> > really an option strategically.
>
> A few random points from the long discussion that should probably
> re-posed here for wider thought:
>
> * There was probably a lot of discussion about why we needed to do this
> caching and stuff in the compute in the first place. What has changed
> that we no longer need to aggressively refresh the cache on every
> periodic? I thought initially it came up because people really wanted
> the compute to be fully self-healing to any external changes, including
> hot plugging resources like disk on the host to automatically reflect
> those changes in inventory. Similarly, external user/service
> interactions with the placement API which would then be automatically
> picked up by the next periodic run - is that no longer a desire, and/or
> how was the decision made previously that simply requiring a SIGHUP in
> that case wasn't sufficient/desirable.
>
> * I believe I made the point yesterday that we should probably not
> refresh by default, and let operators opt-in to that behavior if they
> really need it, i.e. they are frequently making changes to the
> environment, potentially by some external service (I could think of
> vCenter doing this to reflect changes from vCenter back into
> nova/placement), but I don't think that should be the assumed behavior
> by most and our defaults should reflect the "normal" use case.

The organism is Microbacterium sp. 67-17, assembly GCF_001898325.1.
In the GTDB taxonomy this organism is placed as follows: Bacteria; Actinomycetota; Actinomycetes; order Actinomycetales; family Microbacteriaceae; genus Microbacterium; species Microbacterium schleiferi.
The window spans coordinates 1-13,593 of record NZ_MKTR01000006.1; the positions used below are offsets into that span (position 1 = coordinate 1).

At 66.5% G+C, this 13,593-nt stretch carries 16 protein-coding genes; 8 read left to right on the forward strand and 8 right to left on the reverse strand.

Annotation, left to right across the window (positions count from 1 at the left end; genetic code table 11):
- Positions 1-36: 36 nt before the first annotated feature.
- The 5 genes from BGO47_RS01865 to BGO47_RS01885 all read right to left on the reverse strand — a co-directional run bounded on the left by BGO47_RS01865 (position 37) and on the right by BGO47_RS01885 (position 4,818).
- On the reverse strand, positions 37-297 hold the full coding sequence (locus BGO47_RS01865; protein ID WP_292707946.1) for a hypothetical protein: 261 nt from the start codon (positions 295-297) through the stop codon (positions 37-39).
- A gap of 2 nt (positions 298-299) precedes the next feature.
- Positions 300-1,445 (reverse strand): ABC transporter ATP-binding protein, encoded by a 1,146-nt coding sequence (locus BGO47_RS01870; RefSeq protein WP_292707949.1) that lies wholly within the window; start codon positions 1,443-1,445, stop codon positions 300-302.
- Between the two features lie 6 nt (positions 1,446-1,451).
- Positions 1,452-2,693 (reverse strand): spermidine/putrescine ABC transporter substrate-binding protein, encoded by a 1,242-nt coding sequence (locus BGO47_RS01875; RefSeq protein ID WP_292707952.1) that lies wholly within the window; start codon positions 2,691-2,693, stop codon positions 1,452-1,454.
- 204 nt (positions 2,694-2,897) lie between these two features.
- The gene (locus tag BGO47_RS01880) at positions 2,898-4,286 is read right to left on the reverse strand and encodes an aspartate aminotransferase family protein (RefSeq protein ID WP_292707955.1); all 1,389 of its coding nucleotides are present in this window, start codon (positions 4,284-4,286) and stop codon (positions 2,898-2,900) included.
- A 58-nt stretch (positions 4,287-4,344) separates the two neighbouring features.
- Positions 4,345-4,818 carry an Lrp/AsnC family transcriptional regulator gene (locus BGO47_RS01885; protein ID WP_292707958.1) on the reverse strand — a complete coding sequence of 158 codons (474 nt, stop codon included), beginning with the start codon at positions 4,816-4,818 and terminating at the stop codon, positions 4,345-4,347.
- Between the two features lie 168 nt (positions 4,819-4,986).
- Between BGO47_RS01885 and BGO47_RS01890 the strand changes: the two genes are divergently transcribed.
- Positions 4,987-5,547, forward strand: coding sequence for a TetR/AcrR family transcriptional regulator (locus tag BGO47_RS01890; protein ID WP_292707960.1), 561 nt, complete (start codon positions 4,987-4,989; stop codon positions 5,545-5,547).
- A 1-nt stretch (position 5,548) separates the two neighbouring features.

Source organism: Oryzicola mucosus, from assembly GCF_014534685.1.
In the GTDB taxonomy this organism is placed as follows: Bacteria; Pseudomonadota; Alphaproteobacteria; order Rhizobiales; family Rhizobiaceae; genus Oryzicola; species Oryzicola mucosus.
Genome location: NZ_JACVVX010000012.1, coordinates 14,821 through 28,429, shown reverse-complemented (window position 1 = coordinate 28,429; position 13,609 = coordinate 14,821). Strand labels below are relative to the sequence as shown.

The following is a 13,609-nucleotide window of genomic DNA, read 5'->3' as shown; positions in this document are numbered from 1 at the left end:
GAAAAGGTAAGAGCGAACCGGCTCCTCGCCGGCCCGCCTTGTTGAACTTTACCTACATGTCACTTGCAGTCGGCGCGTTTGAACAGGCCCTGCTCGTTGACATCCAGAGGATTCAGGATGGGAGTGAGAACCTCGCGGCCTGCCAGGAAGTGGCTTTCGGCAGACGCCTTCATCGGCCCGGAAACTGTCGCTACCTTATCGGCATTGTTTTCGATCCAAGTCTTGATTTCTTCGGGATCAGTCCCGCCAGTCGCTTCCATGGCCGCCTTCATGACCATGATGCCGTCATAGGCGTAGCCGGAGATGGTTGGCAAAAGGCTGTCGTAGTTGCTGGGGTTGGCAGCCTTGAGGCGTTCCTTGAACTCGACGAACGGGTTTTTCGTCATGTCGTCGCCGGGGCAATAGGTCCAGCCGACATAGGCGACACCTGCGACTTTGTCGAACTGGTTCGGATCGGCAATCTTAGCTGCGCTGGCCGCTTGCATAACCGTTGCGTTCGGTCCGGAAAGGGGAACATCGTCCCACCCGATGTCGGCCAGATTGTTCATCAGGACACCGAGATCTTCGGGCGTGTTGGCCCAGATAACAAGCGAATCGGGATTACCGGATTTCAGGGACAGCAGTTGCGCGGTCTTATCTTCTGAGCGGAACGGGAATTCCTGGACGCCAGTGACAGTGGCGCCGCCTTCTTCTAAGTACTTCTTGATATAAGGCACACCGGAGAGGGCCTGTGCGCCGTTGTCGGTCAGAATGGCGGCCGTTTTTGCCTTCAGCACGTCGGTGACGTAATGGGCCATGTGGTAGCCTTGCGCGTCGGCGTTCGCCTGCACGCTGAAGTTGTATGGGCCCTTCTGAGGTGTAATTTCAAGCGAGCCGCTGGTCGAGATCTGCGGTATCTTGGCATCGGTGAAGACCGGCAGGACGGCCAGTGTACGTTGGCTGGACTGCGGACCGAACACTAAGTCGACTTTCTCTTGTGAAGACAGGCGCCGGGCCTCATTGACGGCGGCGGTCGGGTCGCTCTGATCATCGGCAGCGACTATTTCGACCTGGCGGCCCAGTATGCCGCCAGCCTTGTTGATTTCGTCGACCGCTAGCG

>
> * I think I've noted a few times now that we don't actually use the
> provider aggregates information (yet) in the compute service. Nova host
> aggregate membership is mirror to placement since Rocky [1] but that
> happens in the API, not the the compute. The only thing I can think of
> that relied on resource provider aggregate information in the compute is
> the shared storage providers concept, but that's not supported (yet)
> [2]. So do we need to keep retrieving aggregate information when nothing
> in compute uses it yet?
>
> * Similarly, why do we need to get traits on each periodic? The only
> in-tree virt driver I'm aware of that *reports* traits is the libvirt
> driver for CPU features [3]. Otherwise I think the idea behind getting
> the latest traits is so the virt driver doesn't overwrite any traits set
> externally on the compute node root resource provider. I think that
> still stands and is probably OK, even though we have generations now
> which should keep us from overwriting if we don't have the latest
> traits, but I wanted to bring it up since it's related to the "why do we
> need provider aggregates in the compute?" question.
>
> * Regardless of what we do, I think we should probably *at least* make
> that refresh associations config allow 0 to disable it so CERN (and
> others) can avoid the need to continually forward-porting code to
> disable it.
>
> [1]
> https://specs.openstack.org/openstack/nova-specs/specs/rocky/implemented/placement-mirror-host-aggregates.html
> [2] https://bugs.launchpad.net/nova/+bug/1784020
> [3]
> https://specs.openstack.org/openstack/nova-specs/specs/rocky/implemented/report-cpu-features-as-traits.html
>
> --
>
> Thanks,
>
> Matt
>
> __________________________________________________________________________